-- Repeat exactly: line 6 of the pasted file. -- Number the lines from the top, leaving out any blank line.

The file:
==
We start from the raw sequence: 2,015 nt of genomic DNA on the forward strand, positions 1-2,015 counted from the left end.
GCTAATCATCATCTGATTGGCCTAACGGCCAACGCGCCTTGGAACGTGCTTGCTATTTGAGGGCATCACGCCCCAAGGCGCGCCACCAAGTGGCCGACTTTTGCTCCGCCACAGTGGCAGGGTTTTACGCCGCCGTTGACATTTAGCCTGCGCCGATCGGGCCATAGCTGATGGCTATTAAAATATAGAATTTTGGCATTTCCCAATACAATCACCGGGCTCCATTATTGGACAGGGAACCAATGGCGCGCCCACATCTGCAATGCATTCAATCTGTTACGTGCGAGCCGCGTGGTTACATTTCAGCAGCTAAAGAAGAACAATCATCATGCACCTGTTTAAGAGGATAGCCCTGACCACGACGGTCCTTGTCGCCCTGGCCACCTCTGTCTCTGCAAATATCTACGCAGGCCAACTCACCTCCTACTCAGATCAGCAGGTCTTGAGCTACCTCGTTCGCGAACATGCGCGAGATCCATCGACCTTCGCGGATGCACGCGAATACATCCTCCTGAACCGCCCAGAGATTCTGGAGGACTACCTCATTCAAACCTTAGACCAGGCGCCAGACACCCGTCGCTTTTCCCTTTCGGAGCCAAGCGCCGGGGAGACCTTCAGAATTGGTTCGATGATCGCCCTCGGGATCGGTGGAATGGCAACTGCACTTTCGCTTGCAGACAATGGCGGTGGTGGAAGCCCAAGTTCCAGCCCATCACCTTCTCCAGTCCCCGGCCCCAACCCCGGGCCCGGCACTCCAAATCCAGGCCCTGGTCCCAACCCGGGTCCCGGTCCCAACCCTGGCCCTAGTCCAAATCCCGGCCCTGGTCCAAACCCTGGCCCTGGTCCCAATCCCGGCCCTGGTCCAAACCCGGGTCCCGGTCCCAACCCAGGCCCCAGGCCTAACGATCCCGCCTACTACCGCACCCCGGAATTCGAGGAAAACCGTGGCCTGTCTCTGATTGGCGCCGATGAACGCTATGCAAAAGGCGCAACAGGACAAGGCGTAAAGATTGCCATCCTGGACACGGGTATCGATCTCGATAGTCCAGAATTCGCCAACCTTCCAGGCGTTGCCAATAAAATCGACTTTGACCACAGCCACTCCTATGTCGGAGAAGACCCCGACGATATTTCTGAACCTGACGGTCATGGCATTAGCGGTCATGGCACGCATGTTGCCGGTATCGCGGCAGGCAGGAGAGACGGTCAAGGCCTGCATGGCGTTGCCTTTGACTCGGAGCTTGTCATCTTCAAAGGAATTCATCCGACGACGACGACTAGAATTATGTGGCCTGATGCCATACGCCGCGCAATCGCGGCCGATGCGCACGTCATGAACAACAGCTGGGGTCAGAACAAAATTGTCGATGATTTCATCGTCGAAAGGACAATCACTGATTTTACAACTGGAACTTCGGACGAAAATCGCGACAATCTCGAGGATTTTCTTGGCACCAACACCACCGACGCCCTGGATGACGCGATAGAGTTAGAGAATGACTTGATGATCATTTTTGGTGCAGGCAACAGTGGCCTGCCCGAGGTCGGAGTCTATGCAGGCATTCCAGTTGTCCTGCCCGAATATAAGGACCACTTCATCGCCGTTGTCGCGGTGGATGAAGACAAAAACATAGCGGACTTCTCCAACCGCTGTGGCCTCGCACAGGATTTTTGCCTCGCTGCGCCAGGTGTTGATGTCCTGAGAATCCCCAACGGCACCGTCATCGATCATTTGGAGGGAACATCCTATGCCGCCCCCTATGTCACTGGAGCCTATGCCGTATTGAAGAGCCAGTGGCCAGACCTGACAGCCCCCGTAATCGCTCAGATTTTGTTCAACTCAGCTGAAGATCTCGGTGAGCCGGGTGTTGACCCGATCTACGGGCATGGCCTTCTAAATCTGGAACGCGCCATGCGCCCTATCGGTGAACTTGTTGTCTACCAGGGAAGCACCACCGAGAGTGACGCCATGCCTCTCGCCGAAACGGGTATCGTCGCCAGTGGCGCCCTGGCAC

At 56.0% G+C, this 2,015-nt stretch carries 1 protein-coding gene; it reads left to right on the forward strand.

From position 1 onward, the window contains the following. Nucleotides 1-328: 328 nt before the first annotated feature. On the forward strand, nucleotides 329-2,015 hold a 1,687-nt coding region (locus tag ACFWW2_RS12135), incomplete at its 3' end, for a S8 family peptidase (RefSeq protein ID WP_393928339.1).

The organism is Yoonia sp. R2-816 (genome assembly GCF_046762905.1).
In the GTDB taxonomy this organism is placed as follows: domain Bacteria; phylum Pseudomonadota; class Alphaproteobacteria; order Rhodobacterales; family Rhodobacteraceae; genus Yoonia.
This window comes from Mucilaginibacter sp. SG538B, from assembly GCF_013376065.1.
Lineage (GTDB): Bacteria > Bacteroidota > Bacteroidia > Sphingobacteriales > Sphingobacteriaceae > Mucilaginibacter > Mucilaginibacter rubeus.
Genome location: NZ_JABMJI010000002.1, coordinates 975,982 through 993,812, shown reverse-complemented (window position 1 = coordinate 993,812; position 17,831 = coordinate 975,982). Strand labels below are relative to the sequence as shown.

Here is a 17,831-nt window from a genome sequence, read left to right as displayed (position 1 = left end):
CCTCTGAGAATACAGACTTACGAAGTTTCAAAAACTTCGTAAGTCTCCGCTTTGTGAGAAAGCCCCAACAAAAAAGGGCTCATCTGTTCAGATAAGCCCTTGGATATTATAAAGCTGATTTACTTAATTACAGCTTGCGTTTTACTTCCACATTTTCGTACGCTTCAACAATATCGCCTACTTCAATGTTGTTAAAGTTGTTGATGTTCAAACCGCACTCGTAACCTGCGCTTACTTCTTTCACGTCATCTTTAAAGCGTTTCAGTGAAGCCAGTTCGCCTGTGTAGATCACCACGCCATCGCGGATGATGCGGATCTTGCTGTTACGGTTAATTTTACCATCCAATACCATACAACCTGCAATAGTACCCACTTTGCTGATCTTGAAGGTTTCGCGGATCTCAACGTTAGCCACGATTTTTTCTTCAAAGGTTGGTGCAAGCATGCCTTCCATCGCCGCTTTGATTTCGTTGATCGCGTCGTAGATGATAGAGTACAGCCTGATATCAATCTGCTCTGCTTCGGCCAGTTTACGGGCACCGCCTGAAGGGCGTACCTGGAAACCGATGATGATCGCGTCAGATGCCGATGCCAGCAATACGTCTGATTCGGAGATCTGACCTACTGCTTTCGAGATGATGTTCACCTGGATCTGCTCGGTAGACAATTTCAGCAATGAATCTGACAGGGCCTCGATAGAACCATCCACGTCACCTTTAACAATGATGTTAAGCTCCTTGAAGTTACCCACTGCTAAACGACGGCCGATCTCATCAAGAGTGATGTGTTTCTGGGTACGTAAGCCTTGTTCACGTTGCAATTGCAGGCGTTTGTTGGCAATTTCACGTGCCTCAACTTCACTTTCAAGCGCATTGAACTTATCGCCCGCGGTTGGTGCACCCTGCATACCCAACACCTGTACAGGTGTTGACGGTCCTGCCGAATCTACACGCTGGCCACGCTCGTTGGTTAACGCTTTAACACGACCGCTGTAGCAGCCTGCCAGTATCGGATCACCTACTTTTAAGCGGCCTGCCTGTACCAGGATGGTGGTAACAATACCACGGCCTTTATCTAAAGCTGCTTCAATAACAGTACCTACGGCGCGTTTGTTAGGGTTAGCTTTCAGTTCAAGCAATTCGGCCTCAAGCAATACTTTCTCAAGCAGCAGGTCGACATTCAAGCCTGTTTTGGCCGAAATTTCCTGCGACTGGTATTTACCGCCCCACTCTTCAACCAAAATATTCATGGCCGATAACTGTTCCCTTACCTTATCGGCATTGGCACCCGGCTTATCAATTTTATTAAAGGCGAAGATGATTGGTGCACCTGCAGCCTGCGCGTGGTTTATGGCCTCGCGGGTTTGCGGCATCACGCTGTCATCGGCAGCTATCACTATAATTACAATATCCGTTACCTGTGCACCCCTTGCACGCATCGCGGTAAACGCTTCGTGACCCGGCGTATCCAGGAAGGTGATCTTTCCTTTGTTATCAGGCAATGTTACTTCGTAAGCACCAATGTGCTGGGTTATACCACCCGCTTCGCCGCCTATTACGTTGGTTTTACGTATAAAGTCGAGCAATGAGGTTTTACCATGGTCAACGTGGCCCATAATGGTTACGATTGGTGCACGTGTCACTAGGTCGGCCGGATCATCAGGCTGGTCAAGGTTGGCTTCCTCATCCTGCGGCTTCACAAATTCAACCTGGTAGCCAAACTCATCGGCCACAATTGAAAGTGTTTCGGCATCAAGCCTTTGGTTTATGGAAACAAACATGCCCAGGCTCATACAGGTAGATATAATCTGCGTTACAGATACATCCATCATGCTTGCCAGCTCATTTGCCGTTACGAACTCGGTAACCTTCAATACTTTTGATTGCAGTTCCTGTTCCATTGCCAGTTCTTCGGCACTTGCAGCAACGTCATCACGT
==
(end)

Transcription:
In the GTDB taxonomy this organism is placed as follows: domain Bacteria; phylum Pseudomonadota; class Alphaproteobacteria; order Rhodobacterales; family Rhodobacteraceae; genus Yoonia.